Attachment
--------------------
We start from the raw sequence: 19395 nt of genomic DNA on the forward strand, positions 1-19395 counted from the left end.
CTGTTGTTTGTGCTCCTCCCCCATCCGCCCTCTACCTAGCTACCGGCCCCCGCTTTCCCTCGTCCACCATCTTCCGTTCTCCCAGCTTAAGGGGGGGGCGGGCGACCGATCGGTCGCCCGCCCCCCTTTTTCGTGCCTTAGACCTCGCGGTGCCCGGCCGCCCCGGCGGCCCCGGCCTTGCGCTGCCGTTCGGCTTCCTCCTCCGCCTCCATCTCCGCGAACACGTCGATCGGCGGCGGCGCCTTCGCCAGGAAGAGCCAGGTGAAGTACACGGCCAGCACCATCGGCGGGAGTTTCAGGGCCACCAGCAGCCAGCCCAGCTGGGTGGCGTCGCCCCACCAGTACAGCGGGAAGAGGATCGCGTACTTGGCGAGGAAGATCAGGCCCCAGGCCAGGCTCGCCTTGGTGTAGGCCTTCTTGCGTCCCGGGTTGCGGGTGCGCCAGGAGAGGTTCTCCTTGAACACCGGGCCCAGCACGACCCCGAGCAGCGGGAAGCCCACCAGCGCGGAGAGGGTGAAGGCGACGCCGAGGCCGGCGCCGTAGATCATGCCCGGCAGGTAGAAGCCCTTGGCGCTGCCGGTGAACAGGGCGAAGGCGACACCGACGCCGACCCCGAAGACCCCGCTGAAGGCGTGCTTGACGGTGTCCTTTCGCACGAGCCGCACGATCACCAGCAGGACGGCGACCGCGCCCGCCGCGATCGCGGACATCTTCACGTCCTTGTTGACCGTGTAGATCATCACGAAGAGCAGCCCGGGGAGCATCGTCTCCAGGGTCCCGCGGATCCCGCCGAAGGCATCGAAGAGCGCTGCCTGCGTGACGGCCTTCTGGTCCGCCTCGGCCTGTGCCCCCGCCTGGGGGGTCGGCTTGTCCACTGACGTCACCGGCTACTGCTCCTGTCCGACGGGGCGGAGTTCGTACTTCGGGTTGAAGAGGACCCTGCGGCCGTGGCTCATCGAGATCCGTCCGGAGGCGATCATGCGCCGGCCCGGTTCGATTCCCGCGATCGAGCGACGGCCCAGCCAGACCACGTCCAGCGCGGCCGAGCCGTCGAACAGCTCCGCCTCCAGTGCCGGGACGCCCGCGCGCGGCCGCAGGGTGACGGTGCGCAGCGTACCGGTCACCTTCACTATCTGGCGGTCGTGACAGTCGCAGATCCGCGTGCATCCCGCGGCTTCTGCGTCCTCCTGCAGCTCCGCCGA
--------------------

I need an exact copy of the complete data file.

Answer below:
We start from the raw sequence: 19395 nt of genomic DNA on the forward strand, positions 1-19395 counted from the left end.
CTGTTGTTTGTGCTCCTCCCCCATCCGCCCTCTACCTAGCTACCGGCCCCCGCTTTCCCTCGTCCACCATCTTCCGTTCTCCCAGCTTAAGGGGGGGGCGGGCGACCGATCGGTCGCCCGCCCCCCTTTTTCGTGCCTTAGACCTCGCGGTGCCCGGCCGCCCCGGCGGCCCCGGCCTTGCGCTGCCGTTCGGCTTCCTCCTCCGCCTCCATCTCCGCGAACACGTCGATCGGCGGCGGCGCCTTCGCCAGGAAGAGCCAGGTGAAGTACACGGCCAGCACCATCGGCGGGAGTTTCAGGGCCACCAGCAGCCAGCCCAGCTGGGTGGCGTCGCCCCACCAGTACAGCGGGAAGAGGATCGCGTACTTGGCGAGGAAGATCAGGCCCCAGGCCAGGCTCGCCTTGGTGTAGGCCTTCTTGCGTCCCGGGTTGCGGGTGCGCCAGGAGAGGTTCTCCTTGAACACCGGGCCCAGCACGACCCCGAGCAGCGGGAAGCCCACCAGCGCGGAGAGGGTGAAGGCGACGCCGAGGCCGGCGCCGTAGATCATGCCCGGCAGGTAGAAGCCCTTGGCGCTGCCGGTGAACAGGGCGAAGGCGACACCGACGCCGACCCCGAAGACCCCGCTGAAGGCGTGCTTGACGGTGTCCTTTCGCACGAGCCGCACGATCACCAGCAGGACGGCGACCGCGCCCGCCGCGATCGCGGACATCTTCACGTCCTTGTTGACCGTGTAGATCATCACGAAGAGCAGCCCGGGGAGCATCGTCTCCAGGGTCCCGCGGATCCCGCCGAAGGCATCGAAGAGCGCTGCCTGCGTGACGGCCTTCTGGTCCGCCTCGGCCTGTGCCCCCGCCTGGGGGGTCGGCTTGTCCACTGACGTCACCGGCTACTGCTCCTGTCCGACGGGGCGGAGTTCGTACTTCGGGTTGAAGAGGACCCTGCGGCCGTGGCTCATCGAGATCCGTCCGGAGGCGATCATGCGCCGGCCCGGTTCGATTCCCGCGATCGAGCGACGGCCCAGCCAGACCACGTCCAGCGCGGCCGAGCCGTCGAACAGCTCCGCCTCCAGTGCCGGGACGCCCGCGCGCGGCCGCAGGGTGACGGTGCGCAGCGTACCGGTCACCTTCACTATCTGGCGGTCGTGACAGTCGCAGATCCGCGTGCATCCCGCGGCTTCTGCGTCCTCCTGCAGCTCCGCCGA